Additionally, I'd like to bring attention to Yawgmoth's new server, Monster Hunter Norrath, which should fill your 'classless'-like itch until 3.0's release. I plan on checking it out, and you should too. It's in no way affiliated with our team... I am more interested in learning from others and encouraging them to try new ideas. There are certain members of our community that are averse to having anything to do with Yawgmoth, and that's fine if you are avoiding it. However, it is a short term option for some players until 3.0 releases and it is there, so I figured I would mention it.

What happened with 2.1, why go straight towards 2.5 and so on? Should I just wait till 3.5 since this is how it works?

I havent played since the first version but I do like the changes youre doing via reading the updates.
 

Secrets

Molten Core Raider
895
631
7d 3h 16m
What happened with 2.1, why go straight towards 2.5 and so on? Should I just wait till 3.5 since this is how it works?

I havent played since the first version but I do like the changes youre doing via reading the updates.

2.5 was a small revamp to the point where some of the changes we wanted to do in 3.0 were in there, but did not warrant a wipe or major changes to previous gameplay were not present to the point of bumping up the 'version'. Quite honestly, it's for the end user. There was never a 2.1 or anything like that; end users are able to understand that '2.5' means it's not a complete rework like 1.0 -> 2.0 was, but the changes were big enough in scope to that adding .5 to the title would indicate that the game had changes since players last played.

We had a full intent of redoing the server if the changes in 2.5 proved to not be enough to sustain interest in the game, both from the developers' perspective and the players' perspective. They weren't from either perspective, in our opinion, so we went back to the drawing board - and thus the full 'version bump' happened - a bump that players can understand without having an in-depth technical explanation about what the version bump means.

This is akin to how Alpha/Closed Beta/Open Beta has been explained to consumers in the past 10-15 years. Alpha normally means 'internal' or 'very exclusive', Closed Beta means 'No information exists about the game publicly but a lot of people are in there giving their feedback', Open Beta has become synonymous with 'Let all the idiots in with no NDA to test the tech holding the servers together', followed by release. No one has to know why it is, but generally consumers have been conditioned that:

alpha = no chance unless knowing someone for entry
closed beta = exclusive access with invites
open beta = try our shit and break it so we can release the game

That same kind of conditioning is what the 2.5 version bump was meant to signal. Pavlov would be proud.
 

Kharzette

Watcher of Overs
2,610
1,149
66d 3h 25m
waz.png
 

Arden

Trakanon Raider
1,481
833
43d 14h 36m
2.5 was a small revamp to the point where some of the changes we wanted to do in 3.0 were in there, but did not warrant a wipe or major changes to previous gameplay were not present to the point of bumping up the 'version'. Quite honestly, it's for the end user. There was never a 2.1 or anything like that; end users are able to understand that '2.5' means it's not a complete rework like 1.0 -> 2.0 was, but the changes were big enough in scope to that adding .5 to the title would indicate that the game had changes since players last played.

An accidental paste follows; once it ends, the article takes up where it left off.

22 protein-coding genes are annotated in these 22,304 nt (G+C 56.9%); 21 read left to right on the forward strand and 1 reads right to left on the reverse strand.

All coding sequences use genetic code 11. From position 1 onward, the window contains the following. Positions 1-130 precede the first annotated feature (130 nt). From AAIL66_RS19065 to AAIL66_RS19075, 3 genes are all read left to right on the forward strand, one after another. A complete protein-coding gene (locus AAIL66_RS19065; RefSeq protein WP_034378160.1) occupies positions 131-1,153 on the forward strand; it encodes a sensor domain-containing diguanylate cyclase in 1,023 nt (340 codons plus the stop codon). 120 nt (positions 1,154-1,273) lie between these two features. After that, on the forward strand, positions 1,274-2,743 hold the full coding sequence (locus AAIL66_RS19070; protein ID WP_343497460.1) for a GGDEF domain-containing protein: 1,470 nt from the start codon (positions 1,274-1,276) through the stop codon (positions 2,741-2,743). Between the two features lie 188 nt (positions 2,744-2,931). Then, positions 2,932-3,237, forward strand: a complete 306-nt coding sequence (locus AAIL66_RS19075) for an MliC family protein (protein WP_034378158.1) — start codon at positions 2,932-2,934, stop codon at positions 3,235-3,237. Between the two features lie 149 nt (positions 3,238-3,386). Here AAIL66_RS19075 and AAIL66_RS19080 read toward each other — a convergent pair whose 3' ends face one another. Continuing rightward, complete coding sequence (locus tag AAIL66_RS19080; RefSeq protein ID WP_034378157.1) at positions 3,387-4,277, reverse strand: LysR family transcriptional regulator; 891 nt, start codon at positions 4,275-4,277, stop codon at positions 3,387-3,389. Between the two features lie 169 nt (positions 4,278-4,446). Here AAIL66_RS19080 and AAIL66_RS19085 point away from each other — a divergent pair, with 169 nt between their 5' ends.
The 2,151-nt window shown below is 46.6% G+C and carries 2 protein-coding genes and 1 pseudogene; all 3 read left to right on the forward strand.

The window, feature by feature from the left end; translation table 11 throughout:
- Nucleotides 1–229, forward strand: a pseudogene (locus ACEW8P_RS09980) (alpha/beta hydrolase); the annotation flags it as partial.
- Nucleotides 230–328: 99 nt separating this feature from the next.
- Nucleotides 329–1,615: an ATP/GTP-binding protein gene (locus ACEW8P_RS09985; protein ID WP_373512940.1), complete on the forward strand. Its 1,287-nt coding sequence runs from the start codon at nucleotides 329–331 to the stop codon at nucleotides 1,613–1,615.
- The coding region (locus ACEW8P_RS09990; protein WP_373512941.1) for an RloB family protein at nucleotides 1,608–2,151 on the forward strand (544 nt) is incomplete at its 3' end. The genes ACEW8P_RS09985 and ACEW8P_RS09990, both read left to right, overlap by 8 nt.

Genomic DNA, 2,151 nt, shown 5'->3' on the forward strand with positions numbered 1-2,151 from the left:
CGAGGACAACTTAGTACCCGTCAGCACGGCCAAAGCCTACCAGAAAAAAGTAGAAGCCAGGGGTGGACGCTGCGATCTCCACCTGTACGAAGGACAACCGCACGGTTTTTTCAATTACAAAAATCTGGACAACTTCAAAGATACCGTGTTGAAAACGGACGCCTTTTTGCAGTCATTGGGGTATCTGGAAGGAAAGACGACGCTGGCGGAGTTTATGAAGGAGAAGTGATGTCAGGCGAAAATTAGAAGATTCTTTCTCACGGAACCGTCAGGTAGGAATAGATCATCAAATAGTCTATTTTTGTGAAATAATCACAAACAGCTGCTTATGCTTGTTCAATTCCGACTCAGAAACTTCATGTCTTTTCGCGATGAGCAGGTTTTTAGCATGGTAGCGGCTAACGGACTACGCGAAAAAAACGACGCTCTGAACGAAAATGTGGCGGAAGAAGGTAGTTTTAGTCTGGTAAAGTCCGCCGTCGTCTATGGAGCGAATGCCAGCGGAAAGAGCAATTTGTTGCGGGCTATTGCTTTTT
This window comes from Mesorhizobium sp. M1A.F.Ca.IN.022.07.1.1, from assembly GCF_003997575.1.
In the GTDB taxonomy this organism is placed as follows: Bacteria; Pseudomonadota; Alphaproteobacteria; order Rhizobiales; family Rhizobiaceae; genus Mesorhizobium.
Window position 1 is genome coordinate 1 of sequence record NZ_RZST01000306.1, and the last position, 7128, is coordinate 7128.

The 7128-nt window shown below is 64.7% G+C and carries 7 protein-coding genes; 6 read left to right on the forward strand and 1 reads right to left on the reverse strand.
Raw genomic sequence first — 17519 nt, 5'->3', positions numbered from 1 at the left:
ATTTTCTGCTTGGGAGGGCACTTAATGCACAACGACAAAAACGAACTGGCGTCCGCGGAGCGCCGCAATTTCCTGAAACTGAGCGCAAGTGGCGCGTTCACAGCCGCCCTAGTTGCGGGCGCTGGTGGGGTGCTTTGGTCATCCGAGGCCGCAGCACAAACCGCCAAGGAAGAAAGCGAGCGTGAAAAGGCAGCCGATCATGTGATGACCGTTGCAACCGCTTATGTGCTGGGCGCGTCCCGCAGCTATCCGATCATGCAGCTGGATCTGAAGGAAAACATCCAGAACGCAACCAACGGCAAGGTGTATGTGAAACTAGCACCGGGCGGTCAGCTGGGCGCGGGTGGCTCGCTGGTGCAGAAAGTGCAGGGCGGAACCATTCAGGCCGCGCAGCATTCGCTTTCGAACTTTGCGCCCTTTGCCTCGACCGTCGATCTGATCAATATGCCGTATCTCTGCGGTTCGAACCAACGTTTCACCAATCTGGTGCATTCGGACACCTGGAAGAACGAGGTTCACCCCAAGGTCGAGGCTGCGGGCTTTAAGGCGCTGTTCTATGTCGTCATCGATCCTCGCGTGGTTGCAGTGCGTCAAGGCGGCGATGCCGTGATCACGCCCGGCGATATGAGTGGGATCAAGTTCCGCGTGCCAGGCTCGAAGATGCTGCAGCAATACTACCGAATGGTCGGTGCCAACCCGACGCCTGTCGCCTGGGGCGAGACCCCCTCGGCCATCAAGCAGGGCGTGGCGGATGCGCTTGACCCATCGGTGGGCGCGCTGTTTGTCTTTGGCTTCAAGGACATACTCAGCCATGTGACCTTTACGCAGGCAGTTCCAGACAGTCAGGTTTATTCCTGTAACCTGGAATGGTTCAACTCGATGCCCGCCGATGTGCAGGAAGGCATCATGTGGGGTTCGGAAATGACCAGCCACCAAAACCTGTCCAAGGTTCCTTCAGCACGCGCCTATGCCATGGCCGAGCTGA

We had a full intent of redoing the server if the changes in 2.5 proved to not be enough to sustain interest in the game, both from the developers' perspective and the players' perspective. They weren't from either perspective, in our opinion, so we went back to the drawing board - and thus the full 'version bump' happened - a bump that players can understand without having an in-depth technical explanation about what the version bump means.

This is akin to how Alpha/Closed Beta/Open Beta has been explained to consumers in the past 10-15 years. Alpha normally means 'internal' or 'very exclusive', Closed Beta means 'No information exists about the game publicly but a lot of people are in there giving their feedback', Open Beta has become synonymous with 'Let all the idiots in with no NDA to test the tech holding the servers together', followed by release. No one has to know why it is, but generally consumers have been conditioned that:

alpha = no chance unless knowing someone for entry
closed beta = exclusive access with invites
open beta = try our shit and break it so we can release the game

That same kind of conditioning is what the 2.5 version bump was meant to signal. Pavlov would be proud.

Hey Secrets, trying to send you a DM but can't. Can you open a conversation?
 

Secrets

Molten Core Raider
895
631
7d 3h 16m
Kinda have a rough outline of what the server will be like. See below:

 
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Flobee

Trakanon Raider
1,399
1,906
56d 19h 18m
Kinda have a rough outline of what the server will be like. See below:

This is pretty interesting. Good job, look forward to giving it a spin
 

Flobee

Trakanon Raider
1,399
1,906
56d 19h 18m
I'm looking forward to trying this again. I logged in a week or two ago but my level 1 kept getting raped by every mob I could find. Couldn't make heads or tails of the con system as mobs grey to level 1 ate me just as fast as mobs white at level 1. I was clearly missing something.

I love the idea behind this though so will be back to try again for sure
 

Secrets

Molten Core Raider
895
631
7d 3h 16m
I'm looking forward to trying this again. I logged in a week or two ago but my level 1 kept getting raped by every mob I could find. Couldn't make heads or tails of the con system as mobs grey to level 1 ate me just as fast as mobs white at level 1. I was clearly missing something.

I love the idea behind this though so will be back to try again for sure

Just to let you know we're planning on addressing this during beta.

We're:
1) Making the base # of AA points 1, instead of 0. A single point puts you at a significantly higher power level than a fresh level 1 character with just a weapon.
2) You'll be required to 'spend an AA point' before leaving to your home city.
3) You will need to slot an AC aug (you'll start with one) in your newbie weapon before leaving the tutorial.

This should (hopefully) streamline the way the game is presented to new players.